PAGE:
Time for some vegetable side dishes to be used with meals later this week.   This is a variation of a classic subtle sauerkraut  recipe accompaniment to pork dishes. Butter or margarine and some soy sauce was substituted for the traditional bacon grease. It can also be chilled and served as a cold side dish.

It's cheap and easy.  Everything can be tossed in the crock in the morning and left to cook on low all day.  It can also be started in the afternoon and left to cook for a few hours on high.

Winner, Loser, or Meh 

These were very good.  I just really wanted traditional pork sausages to go with it.  I am saving this batch for tomorrow's dinner. Uncle Meat & Potatoes liked this and wants some Polish Sausage to put it on. I may be off to Trader Joes in the morning to find some mock pork sausage.  Any readers who want to chime in with some great tried and true mock pork sausage recommendations will be greatly appreciated.

Recipe

I used a 2 1/2 - 3 quart crock for this and it was packed to the brim.

Ingredients:
  • 1 small head red cabbage, cored and sliced into strips
  • 1 medium yellow onion, peeled, diced
  • 1 cup very hot water
  • 2 tsps salt
  • 1/2 tsp soy sauce
  • 3 Tbls butter or margarine
  • 1 1 /2 Tbls sugar
  • 1 cup white vinegar
Add all ingredients to the crock. Stir. Cover and cook on high for 3-4 hours or low for 6-8 hours. Serve.

Tuesday, January 19, 2010

Lemon Curd


A year after leaving for college, and shortly after moving into an apartment, loneliness and homesickness settled in for a long unwelcome stay. Longing for the comforts of my childhood haven, a call was made to Grandma Yan  (Yan 1, Yan 2, Yan 3).  Her comfort and advice frequently sought, she administered a loving dose of laughter and good cheer. She was asked to send a few easy recipes so that the mastery of inexpensive home cooking could begin.  A few days later, an envelope arrived with an assortment of her left hand written recipe cards. French Onion Soup, Clam Chowder, and Lemon Curd were amongst them.  On the card for Lemon Curd, she noted: "Delicious!  Eat this with cookies, (or biscuits as they are always called by the English)  and a good hot cup of tea."   Over the last 30 years, her sound advice on this matter has been taken often .


This is an experimental crock adaptation of Yan's Lemon Curd.  It was assembled in a few minutes using fresh lemons from Meticulous Yard Man Neighbor's backyard tree.  The batch was left in the crock to succeed or fail during tonight's airing of American Idol auditions.

Winner, Loser, or Meh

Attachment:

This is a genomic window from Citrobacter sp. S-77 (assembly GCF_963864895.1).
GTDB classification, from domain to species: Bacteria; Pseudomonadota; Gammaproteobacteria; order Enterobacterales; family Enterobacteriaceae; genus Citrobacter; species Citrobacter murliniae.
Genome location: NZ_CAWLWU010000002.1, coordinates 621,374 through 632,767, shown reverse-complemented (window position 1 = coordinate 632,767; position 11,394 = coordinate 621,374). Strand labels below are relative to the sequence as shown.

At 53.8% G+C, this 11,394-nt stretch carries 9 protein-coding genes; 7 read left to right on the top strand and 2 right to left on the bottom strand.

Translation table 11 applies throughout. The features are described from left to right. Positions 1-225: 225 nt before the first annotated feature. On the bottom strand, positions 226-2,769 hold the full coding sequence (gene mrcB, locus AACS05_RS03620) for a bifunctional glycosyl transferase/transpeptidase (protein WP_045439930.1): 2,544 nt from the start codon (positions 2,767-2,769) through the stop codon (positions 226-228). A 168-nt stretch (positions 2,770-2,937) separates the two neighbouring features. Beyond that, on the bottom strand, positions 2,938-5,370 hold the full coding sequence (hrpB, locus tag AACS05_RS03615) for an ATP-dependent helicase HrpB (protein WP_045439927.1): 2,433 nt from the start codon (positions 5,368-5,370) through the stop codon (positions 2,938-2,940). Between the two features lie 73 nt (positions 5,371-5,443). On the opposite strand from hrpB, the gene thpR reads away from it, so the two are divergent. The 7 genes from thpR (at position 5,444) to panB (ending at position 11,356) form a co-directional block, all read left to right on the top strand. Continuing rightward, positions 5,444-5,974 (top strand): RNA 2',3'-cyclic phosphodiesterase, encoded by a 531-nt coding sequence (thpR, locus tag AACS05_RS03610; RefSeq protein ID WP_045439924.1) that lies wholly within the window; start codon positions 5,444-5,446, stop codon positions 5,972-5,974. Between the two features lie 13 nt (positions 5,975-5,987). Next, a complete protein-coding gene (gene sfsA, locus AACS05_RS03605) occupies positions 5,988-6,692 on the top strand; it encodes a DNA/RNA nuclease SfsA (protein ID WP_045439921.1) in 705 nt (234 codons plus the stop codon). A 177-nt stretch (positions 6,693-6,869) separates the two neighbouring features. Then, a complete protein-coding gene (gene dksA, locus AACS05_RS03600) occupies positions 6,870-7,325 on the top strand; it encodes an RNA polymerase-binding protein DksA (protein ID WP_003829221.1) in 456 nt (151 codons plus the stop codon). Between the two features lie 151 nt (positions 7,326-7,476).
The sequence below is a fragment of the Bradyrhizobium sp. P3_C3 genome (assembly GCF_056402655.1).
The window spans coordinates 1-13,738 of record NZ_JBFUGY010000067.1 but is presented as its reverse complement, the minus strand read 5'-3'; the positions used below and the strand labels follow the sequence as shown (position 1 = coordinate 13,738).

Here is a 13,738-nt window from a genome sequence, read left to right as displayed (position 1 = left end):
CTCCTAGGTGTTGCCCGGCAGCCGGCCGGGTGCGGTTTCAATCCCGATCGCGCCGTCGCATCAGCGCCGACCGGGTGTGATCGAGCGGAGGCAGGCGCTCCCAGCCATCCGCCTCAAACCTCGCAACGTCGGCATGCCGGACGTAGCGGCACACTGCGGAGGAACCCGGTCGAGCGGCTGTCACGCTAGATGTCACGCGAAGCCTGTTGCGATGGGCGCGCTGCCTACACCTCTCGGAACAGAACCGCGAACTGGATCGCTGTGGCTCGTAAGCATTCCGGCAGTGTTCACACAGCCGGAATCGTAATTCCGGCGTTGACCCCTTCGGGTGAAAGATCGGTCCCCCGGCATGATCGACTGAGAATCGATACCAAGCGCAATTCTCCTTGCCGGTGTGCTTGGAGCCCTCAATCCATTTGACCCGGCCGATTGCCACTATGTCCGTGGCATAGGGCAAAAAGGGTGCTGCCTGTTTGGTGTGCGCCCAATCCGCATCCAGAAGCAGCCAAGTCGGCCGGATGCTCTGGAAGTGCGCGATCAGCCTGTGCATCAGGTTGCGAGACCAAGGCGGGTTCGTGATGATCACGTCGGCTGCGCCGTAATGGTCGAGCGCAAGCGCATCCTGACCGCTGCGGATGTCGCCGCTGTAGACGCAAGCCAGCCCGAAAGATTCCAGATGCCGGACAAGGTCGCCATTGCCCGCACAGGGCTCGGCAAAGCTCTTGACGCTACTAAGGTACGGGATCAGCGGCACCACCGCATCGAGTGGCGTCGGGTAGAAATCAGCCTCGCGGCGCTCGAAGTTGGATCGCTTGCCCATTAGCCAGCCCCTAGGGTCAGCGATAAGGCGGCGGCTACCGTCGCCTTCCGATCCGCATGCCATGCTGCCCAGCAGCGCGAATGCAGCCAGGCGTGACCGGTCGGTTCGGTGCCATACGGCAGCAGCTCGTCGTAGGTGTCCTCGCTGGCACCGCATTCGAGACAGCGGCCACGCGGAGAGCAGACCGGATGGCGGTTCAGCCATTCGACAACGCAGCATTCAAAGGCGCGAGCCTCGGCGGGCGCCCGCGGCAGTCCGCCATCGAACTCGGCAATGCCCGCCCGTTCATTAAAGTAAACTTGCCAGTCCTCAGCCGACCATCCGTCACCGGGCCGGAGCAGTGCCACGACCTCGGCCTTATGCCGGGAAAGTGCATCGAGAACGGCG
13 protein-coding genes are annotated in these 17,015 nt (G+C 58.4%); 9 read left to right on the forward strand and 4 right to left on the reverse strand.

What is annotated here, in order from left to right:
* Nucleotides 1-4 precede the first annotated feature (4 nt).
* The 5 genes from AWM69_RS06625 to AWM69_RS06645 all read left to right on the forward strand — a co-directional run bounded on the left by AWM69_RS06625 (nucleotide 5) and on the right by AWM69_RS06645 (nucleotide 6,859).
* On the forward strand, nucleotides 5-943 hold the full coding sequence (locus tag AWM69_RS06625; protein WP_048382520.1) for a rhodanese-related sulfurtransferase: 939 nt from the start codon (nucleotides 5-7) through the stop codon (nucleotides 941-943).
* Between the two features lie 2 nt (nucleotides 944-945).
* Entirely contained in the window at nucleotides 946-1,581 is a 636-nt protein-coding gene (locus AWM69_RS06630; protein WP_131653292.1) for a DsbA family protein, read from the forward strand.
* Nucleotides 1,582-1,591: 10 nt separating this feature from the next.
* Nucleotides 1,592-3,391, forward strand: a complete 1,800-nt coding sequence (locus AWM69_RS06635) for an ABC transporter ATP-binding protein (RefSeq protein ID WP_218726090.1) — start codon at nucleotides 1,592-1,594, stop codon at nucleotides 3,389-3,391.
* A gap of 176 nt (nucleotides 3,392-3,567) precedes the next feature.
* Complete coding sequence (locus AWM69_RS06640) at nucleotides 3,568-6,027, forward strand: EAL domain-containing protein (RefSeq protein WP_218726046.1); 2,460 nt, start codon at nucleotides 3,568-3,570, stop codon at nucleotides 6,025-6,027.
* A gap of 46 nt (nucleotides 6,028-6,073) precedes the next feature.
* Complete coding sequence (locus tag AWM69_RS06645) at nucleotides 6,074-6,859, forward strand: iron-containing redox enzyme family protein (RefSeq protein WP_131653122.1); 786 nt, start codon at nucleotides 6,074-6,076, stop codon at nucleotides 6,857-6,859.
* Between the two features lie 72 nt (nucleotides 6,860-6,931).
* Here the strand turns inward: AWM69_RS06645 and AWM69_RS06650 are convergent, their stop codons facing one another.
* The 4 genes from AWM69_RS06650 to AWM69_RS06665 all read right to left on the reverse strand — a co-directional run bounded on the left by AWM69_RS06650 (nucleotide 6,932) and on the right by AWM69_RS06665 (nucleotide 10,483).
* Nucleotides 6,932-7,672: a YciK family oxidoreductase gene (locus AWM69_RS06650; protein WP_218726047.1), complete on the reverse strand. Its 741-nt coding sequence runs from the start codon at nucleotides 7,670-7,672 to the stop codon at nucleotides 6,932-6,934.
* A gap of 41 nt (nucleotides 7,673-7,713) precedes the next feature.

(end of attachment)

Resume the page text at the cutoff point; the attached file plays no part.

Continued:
This is simply divine.  So much simpler, easier, and foolproof than the double boiler stove method. Three of us ate warm spoonfuls while making love sounds. Uncle Meat & Potatoes and I  had visions of  eating this warm, slathered over shortbread, during tomorrow night's continued  American Idol tryouts.  Auntie EQ suggested we mix it with Greek style yogurt because "it would be more healthy".  I scowled. Uncle Meat & Potatoes announced he would pick up 'Nila Wafers on the way home from work. Accepting that she was outnumbered,  Auntie EQ came to her senses and reached for her privately printed family recipe collection which has a top secret authentic Scottish Shortbread recipe, one that came over on the immigrant's boat. (Cheat:  The secret ingredient is rice flour) Living for tomorrow!

Recipe:

I used a 5 1/2-6 quart crock for this

Ingredients
  • Juice and zest of 3 large lemons, unwaxed (Like the ones from the backyard)
  • 1 cup sugar
  • 8 Tbls butter
  • 4 eggs
Turn crock heat to high. Pour enough very hot tap water into the crock to go 2/3 up the outside of an empty 4 cup Pyrex measuring cup (or similar heat safe bowl). Put lemon juice, zest, butter, and sugar into the 4 cup Pyrex measuring cup (or other heat safe bowl)  and set it inside the hot water filled crock.  Cover the crock with its lid and cook for about 30 minutes, until the butter and sugar have melted and dissolved. Stir the lemon mixture well.  In a bowl, beat the eggs with a fork. Add a few tablespoons of the lemon mixture to the beaten eggs while stirring vigorously to temper the eggs before adding to the lemon mixture in the crock. Then, slowly pour the egg mixture into the lemon mixture in the Pyrex while whisking the contents of the Pyrex.  When everything is well blended, cover the Pyrex with foil.  Cover the crock with its lid and reduce temperature to low. Cook for 1 1/2 - 2 hours, whisking after about an hour.  Towards the end of the cooking time, whisk well and test to see if it is done. It is done when the lemon curd coats the back of a spoon. Makes 3 cups. This will keep for about 3 weeks, covered in the fridge.

Monday, January 18, 2010

Ranch Potatoes